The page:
It’s officially summer, which means out come the skirts, dresses and shorts. But this obviously isn’t because of the heat or the fact that we simply like them – we’re secretly trying attract a man’s attention. Us girls thrive on recognition from men and it’s basically the reason behind everything we do. I mean, the only reason I think I’m attractive is because a man complimented me – I couldn’t possibly think that all by myself. That would be arrogant and conceited.
A shift in the seasons seems to have the ability to change all of our objectives as women. Who knew?! Apparently wearing a type of clothing that puts us on display means we’re begging for approval from others. And what better way to receive it than through catcalling?
Am I seriously supposed to feel flattered by a group of men leering at me and shouting derogatory comments after me? Oh yes, let me chase your car because I’ve been waiting all my life for someone like you to come along!
What do they actually expect?
This is a good question. And the answer scares me.
Men are superior and always will be. That’s what it screams, anyway, when I can feel all eyes on me as I walk past a pub and some guy (who’s almost certainly past his prime) gets horribly close to me, or when I dread stepping outside because I know wearing my new dress will attract unwanted attention.
What’s worse is that this has been normalised to the point that it’s expected. It’s expected that I will be catcalled when I leave the house and made to feel like I’ve done something wrong by walking around in a skirt. Like I’ve encouraged it. And if you walk past a group of builders, you can probably forget holding onto any shred of hope in humanity, because it’s pretty much guaranteed one of them will have a comment to make. You could be covering every inch of your body – they’d still have something to say.
Society has a tendency to blame the victim and this situation is no different.
We may kid ourselves that it’s simply a part of life and brush sexist remarks off as compliments, partnered with a comment about the sensitivity of women. But I think I’m worth more than that. We all are. The fact that I’m wearing something that shows a little more skin because I’m hot(?!) doesn’t give you permission to treat me as if I’m meat in a butchers.
We are living in a world that’s full of double standards and different rules that are dependent on gender. Take slut shaming, for example. If a woman has several sexual partners, everyone has something to say, and none of it is positive. On the other hand, in the same situation a male is praised; he’s almost a role model amongst his friends. What’s more, there’s not even a word to ‘slut shame’ a man with – not one that has such negative connotations as the ones women get hurled at them, anyway.
When it comes to women, you’re either a slut or prude and there’s no in-between. Don’t forget that women can’t be two things at once. Intelligence counteracts beauty and there’s a limit to how many people we can be involved with. Double standards galore, if you ask me.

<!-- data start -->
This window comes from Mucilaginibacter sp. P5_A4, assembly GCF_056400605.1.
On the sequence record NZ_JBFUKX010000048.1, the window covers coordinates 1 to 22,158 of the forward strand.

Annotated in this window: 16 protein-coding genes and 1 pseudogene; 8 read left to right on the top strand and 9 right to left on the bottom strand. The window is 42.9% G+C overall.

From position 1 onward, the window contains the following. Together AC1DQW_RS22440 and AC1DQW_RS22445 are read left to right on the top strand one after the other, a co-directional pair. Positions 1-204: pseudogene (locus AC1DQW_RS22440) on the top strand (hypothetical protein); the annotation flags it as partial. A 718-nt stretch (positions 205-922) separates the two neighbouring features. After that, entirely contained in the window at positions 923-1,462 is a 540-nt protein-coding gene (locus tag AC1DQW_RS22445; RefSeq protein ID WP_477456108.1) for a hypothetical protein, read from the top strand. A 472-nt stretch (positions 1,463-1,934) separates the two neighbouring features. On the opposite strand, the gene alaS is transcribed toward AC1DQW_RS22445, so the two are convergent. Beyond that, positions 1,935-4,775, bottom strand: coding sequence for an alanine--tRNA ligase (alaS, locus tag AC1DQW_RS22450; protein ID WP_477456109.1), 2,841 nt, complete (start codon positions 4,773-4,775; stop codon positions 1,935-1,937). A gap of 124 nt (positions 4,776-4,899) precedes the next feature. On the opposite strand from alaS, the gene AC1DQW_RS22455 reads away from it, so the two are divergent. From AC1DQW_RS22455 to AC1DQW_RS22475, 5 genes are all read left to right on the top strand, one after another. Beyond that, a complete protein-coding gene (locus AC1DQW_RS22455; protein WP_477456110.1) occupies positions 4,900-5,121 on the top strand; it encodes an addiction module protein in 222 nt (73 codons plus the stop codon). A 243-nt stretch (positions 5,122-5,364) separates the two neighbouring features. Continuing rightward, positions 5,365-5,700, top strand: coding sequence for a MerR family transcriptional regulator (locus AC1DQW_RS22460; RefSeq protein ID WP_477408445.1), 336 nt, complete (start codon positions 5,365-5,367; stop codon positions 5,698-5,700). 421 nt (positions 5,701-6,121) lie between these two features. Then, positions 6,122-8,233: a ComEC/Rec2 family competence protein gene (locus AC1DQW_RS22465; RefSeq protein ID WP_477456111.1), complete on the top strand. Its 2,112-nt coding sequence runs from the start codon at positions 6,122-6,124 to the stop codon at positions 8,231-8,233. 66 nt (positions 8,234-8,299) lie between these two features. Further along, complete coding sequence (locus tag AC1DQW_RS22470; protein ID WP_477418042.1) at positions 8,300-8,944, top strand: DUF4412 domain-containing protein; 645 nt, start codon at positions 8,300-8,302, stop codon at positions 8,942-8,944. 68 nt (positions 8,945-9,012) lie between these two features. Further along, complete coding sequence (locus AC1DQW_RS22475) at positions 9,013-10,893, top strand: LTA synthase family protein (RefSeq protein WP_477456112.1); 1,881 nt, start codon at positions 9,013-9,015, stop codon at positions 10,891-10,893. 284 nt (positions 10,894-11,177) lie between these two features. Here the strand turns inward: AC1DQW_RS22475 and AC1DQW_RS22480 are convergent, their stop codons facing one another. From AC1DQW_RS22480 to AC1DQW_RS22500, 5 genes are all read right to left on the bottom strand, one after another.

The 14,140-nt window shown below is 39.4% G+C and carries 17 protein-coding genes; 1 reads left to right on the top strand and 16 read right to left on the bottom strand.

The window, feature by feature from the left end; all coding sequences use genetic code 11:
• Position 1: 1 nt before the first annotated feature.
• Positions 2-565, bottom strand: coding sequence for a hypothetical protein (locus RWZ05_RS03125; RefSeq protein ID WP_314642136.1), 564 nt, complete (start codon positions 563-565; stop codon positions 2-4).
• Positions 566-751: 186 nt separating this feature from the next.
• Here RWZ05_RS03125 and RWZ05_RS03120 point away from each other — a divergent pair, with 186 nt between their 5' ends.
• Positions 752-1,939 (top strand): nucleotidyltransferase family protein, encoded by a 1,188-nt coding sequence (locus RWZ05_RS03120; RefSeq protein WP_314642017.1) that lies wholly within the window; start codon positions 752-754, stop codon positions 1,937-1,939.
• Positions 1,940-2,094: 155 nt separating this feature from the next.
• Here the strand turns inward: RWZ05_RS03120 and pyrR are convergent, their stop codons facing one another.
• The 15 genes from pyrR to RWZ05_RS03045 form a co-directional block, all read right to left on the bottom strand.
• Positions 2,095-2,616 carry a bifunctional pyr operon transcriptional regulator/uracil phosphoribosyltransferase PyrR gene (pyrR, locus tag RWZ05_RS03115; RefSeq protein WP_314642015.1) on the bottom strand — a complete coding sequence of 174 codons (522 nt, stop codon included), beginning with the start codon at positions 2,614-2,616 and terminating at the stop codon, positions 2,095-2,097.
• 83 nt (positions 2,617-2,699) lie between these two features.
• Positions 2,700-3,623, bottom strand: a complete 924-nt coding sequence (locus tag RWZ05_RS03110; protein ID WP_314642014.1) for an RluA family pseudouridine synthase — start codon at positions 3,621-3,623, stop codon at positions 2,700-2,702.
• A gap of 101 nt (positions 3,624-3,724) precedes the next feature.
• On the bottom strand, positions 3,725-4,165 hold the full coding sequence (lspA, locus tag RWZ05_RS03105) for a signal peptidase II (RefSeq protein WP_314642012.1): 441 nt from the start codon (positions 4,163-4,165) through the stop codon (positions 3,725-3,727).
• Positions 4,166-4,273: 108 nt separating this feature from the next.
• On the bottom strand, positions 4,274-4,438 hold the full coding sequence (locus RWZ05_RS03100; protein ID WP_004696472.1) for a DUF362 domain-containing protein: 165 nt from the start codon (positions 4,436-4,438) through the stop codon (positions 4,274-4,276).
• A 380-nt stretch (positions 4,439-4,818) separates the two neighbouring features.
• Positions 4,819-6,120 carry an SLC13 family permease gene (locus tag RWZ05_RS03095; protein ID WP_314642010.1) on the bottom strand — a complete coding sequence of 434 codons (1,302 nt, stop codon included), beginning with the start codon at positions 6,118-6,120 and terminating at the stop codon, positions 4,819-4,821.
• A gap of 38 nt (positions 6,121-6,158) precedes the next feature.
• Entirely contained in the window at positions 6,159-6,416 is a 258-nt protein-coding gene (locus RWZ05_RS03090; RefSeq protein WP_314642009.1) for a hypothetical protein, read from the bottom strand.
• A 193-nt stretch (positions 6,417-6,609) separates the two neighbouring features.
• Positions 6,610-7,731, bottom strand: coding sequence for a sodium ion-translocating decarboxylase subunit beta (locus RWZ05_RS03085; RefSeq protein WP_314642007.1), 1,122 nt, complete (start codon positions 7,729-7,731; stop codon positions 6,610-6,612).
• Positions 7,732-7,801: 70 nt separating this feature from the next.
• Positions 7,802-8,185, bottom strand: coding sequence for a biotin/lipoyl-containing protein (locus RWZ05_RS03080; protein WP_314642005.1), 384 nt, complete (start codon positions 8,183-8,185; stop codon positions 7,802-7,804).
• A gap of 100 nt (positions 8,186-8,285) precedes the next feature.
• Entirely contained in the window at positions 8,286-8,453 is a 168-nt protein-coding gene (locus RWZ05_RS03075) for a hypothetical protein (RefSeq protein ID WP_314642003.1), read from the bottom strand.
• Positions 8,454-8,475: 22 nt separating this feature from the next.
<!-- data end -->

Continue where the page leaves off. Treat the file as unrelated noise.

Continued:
There’s no keeping society happy. It’s easy to say that you can do as you please in terms of your career, clothing, relationships and the way you view yourself, but society has made that more difficult than it should be. It has been drummed into us that we need validation from men in terms of our attractiveness, our careers and even opinions or thoughts. Even when a woman is in charge within the workplace they often look to men for approval or succumb to their needs, in order to be respected and listened to. We should be able to feel powerful, in control and speak our minds without having to justify ourselves and look to others for the OK. Everything we think and feel is valid, and no one can say otherwise.
I understand freedom of speech but I’d rather not hear it. If it’s a sexual comment being shouted at me I’d prefer if it wasn’t said at all. There is no need for it, and the fact that women feel obliged to turn a blind eye and tell themselves ‘it wasn’t that bad’ to avoid drama is disgraceful.
A month on the calendar, a particular season or a certain type of clothing doesn’t excuse it. The only person that owns your body is you. No one has any rights to it. Not because of their relationship to you, your job, and certainly not because you chose to wear something you felt comfortable in. I hear so many women following up a story about catcalling (which, FYI, is harassment – not ‘a bit of a laugh’ or ‘banter’) with ‘I wasn’t wearing anything revealing.’ And that shouldn’t even come up. Regardless of whether you were wearing the shortest skirt imaginable or a long dress covering your ankles – I couldn’t care less. It makes no difference.
Some men (before you accuse me of sweeping generalisations, I said some) have the bizarre belief that they can have whoever they like, and commenting on our bodies or the way we look as we walk past is them reiterating that fact. But funnily enough, women get to choose who they entertain and aren’t there for the taking. There’s no shopping cart that you can add women to online. Summer doesn’t come with an invitation to harass and ogle as women walk past.
As the song so brilliantly goes – ‘you don’t own me.’ And summer doesn’t change that.